In this regard, the EU-Africa Partnership has pledged US 38 billion over the period 2014-2020 and has declared to undertake the following:

  • Promote science, technology and innovation especially in agriculture and agri-business;
  • Preserve and develop biodiversity and eco-systems;
  • Promote Small and Medium Enterprises;
  • Revamp economic integration as a vehicle for opening up trade, build stronger markets as well as support physical and soft infrastructure- transport, affordable energy with emphasis on renewable energy, water, ICT;
  • Unlock and support business entrepreneurship especially among the youth and women through investments in science, technology and innovation and fostering access to risk and venture capital;
  • Equip citizens with knowledge, skills and services needed to exploit opportunities in the economy;
  • Promote policies that create right conditions for inclusive job creation especially for young people and women for which provision of quality education and vocational training is imperative.
  • Support peace keeping operations to assure peace and stability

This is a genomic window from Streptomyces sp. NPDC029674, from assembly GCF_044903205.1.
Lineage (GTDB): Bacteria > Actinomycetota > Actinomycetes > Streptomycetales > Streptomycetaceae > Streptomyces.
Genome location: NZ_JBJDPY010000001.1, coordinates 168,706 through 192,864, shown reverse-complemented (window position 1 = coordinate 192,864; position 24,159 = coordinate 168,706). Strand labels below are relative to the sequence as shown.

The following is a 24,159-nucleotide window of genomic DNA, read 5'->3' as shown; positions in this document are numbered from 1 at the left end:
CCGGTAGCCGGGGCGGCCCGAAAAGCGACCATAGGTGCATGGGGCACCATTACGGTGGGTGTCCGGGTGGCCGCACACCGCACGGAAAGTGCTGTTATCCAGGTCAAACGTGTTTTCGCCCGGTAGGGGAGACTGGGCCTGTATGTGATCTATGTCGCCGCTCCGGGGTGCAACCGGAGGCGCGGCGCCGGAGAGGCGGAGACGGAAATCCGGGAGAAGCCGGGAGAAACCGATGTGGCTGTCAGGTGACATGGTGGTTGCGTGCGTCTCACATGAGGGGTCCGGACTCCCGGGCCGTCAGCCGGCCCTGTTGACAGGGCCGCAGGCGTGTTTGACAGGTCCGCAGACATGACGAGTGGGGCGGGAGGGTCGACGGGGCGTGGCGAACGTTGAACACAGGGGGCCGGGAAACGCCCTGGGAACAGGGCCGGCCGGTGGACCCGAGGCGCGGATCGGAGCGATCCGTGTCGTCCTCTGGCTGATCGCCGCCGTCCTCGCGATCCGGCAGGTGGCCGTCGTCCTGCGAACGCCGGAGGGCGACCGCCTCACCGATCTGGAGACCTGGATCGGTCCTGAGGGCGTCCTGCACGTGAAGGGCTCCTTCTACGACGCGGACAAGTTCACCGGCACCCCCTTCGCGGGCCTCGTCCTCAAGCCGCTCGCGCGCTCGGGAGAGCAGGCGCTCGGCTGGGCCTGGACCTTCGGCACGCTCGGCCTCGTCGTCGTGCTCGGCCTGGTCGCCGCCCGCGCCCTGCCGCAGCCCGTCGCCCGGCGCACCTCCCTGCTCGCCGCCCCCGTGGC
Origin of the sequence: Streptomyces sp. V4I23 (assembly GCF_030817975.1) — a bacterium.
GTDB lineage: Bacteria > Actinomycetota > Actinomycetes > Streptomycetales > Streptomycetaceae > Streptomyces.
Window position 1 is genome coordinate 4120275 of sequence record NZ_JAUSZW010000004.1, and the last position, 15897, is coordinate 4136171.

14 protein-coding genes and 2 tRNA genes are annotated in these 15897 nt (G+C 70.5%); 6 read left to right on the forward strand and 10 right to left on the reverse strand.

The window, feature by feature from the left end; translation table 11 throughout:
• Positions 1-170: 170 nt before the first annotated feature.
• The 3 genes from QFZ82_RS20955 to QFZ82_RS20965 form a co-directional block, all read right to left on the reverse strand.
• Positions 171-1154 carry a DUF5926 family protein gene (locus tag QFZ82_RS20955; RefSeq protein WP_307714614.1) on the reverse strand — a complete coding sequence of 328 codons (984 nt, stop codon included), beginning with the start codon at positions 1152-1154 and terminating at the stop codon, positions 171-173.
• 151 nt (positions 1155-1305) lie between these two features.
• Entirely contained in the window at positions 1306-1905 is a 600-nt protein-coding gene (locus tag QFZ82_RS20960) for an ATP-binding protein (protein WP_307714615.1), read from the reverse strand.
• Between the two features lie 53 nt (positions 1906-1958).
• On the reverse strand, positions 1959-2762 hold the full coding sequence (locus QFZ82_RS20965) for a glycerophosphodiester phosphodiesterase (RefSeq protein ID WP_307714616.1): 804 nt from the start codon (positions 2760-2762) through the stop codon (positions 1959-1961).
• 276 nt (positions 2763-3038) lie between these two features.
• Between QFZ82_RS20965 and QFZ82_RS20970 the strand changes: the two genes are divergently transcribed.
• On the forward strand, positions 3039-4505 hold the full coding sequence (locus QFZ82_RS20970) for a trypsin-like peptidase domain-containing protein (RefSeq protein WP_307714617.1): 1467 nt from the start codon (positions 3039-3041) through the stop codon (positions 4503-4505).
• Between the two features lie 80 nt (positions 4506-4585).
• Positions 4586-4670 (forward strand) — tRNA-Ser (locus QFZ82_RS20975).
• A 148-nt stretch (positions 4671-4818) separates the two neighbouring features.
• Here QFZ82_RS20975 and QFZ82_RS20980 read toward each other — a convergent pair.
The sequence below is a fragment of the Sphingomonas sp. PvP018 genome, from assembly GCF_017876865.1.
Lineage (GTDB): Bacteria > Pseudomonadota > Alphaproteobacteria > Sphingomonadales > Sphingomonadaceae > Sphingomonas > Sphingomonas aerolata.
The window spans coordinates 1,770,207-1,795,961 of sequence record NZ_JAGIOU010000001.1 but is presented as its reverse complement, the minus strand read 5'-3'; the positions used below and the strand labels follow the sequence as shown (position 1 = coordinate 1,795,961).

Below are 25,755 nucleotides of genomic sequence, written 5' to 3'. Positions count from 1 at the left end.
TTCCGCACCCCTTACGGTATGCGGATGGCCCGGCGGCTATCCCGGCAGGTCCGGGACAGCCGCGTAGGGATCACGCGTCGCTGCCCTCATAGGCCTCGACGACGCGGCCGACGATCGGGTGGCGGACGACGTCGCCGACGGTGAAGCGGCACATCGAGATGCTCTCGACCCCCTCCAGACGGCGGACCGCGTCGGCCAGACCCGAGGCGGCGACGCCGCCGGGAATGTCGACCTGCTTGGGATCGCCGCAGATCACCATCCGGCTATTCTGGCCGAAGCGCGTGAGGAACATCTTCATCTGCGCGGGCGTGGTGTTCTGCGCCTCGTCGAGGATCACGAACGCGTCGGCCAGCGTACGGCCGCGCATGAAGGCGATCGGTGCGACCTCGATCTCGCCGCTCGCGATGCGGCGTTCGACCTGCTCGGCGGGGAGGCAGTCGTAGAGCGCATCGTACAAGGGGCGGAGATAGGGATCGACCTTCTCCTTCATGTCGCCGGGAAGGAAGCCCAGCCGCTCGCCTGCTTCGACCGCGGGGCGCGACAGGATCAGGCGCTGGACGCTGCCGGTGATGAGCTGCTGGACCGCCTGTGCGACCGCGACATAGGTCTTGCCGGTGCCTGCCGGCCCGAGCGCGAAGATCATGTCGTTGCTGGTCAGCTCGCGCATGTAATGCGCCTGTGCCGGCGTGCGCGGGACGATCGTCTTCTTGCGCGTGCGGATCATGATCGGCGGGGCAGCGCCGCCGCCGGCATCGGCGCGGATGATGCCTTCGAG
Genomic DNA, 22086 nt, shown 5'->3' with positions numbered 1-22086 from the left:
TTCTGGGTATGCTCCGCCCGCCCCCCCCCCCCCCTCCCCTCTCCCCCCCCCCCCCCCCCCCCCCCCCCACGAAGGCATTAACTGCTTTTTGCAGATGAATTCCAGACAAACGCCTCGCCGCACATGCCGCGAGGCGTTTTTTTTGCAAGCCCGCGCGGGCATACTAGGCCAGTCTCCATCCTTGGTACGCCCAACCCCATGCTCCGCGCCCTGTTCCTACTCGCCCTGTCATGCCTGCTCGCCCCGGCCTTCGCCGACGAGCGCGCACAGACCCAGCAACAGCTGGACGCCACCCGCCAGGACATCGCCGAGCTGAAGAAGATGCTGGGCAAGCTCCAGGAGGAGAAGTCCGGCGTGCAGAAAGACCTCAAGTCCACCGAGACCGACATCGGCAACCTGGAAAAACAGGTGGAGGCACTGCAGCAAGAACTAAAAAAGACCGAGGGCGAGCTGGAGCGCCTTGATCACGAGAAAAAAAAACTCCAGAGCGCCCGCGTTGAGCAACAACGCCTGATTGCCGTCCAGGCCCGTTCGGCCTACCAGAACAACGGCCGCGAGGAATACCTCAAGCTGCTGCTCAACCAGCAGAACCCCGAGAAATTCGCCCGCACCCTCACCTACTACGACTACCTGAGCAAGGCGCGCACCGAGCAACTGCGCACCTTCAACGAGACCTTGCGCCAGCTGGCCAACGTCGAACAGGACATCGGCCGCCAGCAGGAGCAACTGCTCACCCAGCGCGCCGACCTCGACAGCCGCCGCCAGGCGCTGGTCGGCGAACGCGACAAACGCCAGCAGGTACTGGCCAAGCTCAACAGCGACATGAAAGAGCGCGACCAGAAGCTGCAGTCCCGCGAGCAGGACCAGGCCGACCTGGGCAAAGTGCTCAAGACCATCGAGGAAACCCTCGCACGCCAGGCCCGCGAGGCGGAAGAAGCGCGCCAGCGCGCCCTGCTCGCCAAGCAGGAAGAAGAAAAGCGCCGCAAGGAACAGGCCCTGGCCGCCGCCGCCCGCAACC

As Parag Khanna has noted in his book, 'How to Run the World', international cooperation has to crucially shift from official aid programmes to what he describes as the 'promotion of human will'; in other words, to determining, in practical terms, how such cooperation has contributed to factories being built, jobs created and doctors trained and, overall, in what quantities and with what impacts.

 

Full speech (PDF) | SID Netherlands seminar

 

Juma V. Mwapachu is President of SID and former Secretary General of the East African Community (EAC). Prior to his appointment to the EAC, Amb. Mwapachu was Tanzania's ambassador to France and has previously held positions in both the public and private sectors. In 2005, The University of Dar es Salaam conferred on Amb. Mwapachu a Doctor of Literature degree (Honoris Causa) and in December 2011, he was awarded Kenya's third highest presidential honour - The Moran of Gold Heart (MGH) - for his outstanding tenure as Secretary General of the East African Community.

Amb. Mwapachu has been a  founding member of the SID Tanzania Chapter in 1984, its first Secretary General, and a member of the SID International Governing Council.  Amb. Mwapachu holds a Bachelor of Laws degree from the University of East Africa, Dar-es-Salaam (1969) and a Postgraduate Diploma in International Law, International Institutions and Diplomacy from the Indian Academy of International Law and Diplomacy, New Delhi, India. He is author of several books.

 

Photo: European External Action Service/Flickr